As described previously, the use of silicon nitride eliminates the need for a three-layer polysilicon structure such as that used in U.S. Pat. No. 4,274,012. The three-layer polysilicon stack structure is required in asperitic structures because the textured asperitic surface can be formed only on the upper polysilicon surface. Charge can flow only from one polysilicon layer to an overlying polysilicon layer by means of the enhanced fields associated with the textured upper surface on the lower layer. That is, electron flow is essentially unidirectional from the textured upper surface. In contrast, because of the use of silicon nitride in the structure of the present invention, current flow through the nitride is controlled by the internal nitride field and not by field emission from a textured surface. The current flow is not limited to one direction but rather can flow from one polysilicon layer through the silicon nitride and to a second polysilicon layer beneath it or to the single crystal substrate. In addition to eliminating the need for a third polysilicon layer, the use of silicon nitride improves reliability because of the higher breakdown voltage of silicon nitride as compared to that of the oxide on the textured polysilicon. Also, endurance is improved because the silicon nitride conductivity is not reduced by write-erase cycling.
Alternative embodiments of the FIG. 5 structure are shown in FIGS. 6, 7 and 8. In each case, the capacitive voltage divider relationships of equations (1)-(4) and the direct-write VT1 and VT0 programming operations are preserved. Specifically, in FIG. 6, the roles of the first-level polysilicon and second-level polysilicon layers are reversed. The floating gate 33A comprises the first-level polysilicon layer, whereas the grounded reference electrode 32A and the program electrode 34A are formed from the second-level polysilicon layer. The silicon nitride dielectric layers 38A and 39A of capacitor C3, C4 are unchanged. Typically, the choice between the structures of FIG. 6 and FIG. 7 would be dictated by the particular processing and layout considerations.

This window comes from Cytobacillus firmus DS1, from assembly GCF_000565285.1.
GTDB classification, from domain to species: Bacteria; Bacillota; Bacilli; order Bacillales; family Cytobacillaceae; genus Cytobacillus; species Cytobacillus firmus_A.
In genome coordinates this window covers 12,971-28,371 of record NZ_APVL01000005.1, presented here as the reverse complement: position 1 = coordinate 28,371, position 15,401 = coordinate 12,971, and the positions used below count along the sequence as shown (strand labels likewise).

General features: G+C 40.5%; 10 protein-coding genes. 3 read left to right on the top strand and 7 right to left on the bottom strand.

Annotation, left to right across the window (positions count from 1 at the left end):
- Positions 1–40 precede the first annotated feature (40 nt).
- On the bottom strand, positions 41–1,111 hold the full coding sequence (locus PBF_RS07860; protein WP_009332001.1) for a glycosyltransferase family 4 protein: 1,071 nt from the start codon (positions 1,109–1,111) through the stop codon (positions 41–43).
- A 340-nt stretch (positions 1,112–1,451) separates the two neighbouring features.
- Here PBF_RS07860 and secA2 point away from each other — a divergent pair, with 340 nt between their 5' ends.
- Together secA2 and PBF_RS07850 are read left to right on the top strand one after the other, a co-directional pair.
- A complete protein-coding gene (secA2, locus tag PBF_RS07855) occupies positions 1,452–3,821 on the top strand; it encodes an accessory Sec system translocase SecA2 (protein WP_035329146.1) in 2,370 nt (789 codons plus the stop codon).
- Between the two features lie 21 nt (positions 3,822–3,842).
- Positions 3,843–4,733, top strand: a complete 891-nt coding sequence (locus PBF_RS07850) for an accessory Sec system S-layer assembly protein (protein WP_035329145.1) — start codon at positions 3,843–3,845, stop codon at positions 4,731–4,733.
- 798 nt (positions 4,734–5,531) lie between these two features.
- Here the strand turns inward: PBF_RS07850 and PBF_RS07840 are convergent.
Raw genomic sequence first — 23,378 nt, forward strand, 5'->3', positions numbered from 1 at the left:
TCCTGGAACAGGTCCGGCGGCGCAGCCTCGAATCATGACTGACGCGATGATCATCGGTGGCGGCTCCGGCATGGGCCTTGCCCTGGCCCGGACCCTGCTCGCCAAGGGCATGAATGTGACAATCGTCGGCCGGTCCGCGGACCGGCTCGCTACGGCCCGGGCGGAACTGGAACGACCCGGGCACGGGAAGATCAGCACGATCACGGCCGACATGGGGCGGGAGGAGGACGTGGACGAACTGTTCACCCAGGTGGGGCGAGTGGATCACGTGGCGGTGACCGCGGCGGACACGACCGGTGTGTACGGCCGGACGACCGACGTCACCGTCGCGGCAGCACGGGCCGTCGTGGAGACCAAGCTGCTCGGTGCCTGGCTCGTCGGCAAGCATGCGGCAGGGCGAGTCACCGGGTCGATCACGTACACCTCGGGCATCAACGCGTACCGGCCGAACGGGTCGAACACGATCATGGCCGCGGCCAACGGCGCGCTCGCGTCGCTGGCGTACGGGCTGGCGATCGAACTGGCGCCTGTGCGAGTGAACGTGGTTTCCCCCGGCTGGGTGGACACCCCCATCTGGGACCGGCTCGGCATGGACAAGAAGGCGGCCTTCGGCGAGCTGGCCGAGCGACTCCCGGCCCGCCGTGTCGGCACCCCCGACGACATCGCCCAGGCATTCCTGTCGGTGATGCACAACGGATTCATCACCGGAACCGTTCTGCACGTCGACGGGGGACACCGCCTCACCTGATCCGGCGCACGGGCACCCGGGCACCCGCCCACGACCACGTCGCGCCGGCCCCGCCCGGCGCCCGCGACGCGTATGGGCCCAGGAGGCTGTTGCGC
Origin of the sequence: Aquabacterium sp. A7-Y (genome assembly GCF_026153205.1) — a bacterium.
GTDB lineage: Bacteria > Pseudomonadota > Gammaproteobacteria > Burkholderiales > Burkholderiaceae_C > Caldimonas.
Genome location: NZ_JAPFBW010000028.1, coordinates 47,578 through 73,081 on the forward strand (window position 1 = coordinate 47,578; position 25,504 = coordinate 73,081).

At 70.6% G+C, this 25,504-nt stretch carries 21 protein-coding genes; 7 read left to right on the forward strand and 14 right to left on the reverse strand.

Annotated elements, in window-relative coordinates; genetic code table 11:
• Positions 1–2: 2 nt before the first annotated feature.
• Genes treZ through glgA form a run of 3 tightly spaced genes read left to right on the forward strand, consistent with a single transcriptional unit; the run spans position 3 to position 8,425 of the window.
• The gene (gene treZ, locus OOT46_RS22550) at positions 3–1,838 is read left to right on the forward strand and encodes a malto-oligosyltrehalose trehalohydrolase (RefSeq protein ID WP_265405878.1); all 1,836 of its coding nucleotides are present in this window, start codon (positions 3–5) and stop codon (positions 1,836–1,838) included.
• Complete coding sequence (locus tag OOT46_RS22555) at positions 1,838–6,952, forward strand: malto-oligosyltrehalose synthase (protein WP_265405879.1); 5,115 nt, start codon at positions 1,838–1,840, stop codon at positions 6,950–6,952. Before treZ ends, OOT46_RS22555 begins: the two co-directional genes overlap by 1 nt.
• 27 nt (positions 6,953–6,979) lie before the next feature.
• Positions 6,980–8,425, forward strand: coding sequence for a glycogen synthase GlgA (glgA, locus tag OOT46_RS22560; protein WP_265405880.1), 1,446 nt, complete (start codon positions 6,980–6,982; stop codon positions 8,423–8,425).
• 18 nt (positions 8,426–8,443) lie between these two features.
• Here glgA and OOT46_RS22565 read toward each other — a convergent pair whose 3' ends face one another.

FIG.7 is also similar to FIG. 5 except that the grounded reference electrode plate 32 is replaced by a grounded diffusion region 42. Here, capacitor C4 is formed by the poly 2 floating gate, silicon nitride layer 39B and the diffusion line 42. The choice between the structures in FIG. 6 and FIG. 8 would be dictated typically by cell layout considerations.
Finally, the structure of FIG. 8 is essentially a combination of the structures of FIGS. 6 and 7 in which the program electrode 34A is part of the second polysilicon layer, the floating gate 33A is part of the first polysilicon layer, and the grounded reference electrode is formed by substrate diffusion line 42.
As mentioned, the basic direct-write EEPROM cell shown in various embodiments in FIGS. 5 through 8 is common to the difference electrical configurations of FIGS. 2 through 4 and the same program operation applies in each case. The program operation, which was described at length above, is summarized in the following table.
TABLE______________________________________PROGRAMMING AND READ OPERATIONCONNECTIONS BIT WORD PROGRAM READMODE LINE LINE LINE GATE______________________________________READ SENSE AMP VCC 0V VCCPROG. VT1 VCC VCC VW/EPROG. VT0 0V VCC VW/E______________________________________
Those skilled in the art will realize that various modifications can be made readily to the present invention and remain within its scope and intent. For example, the opposite substrate and control electrode conductivity types can be used.
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|U.S. Classification||257/318, 257/E27.103, 365/185.18, 365/185.1, 257/320, 365/185.08, 257/321, 257/E29.303|
|International Classification||H01L29/788, G11C17/00, H01L29/792, G11C16/04, H01L29/78, G11C11/40, H01L21/8247, G11C14/00, H01L27/115|
|Cooperative Classification||H01L29/7882, H01L27/115, G11C16/0433|
|European Classification||G11C16/04F3, H01L29/788B2|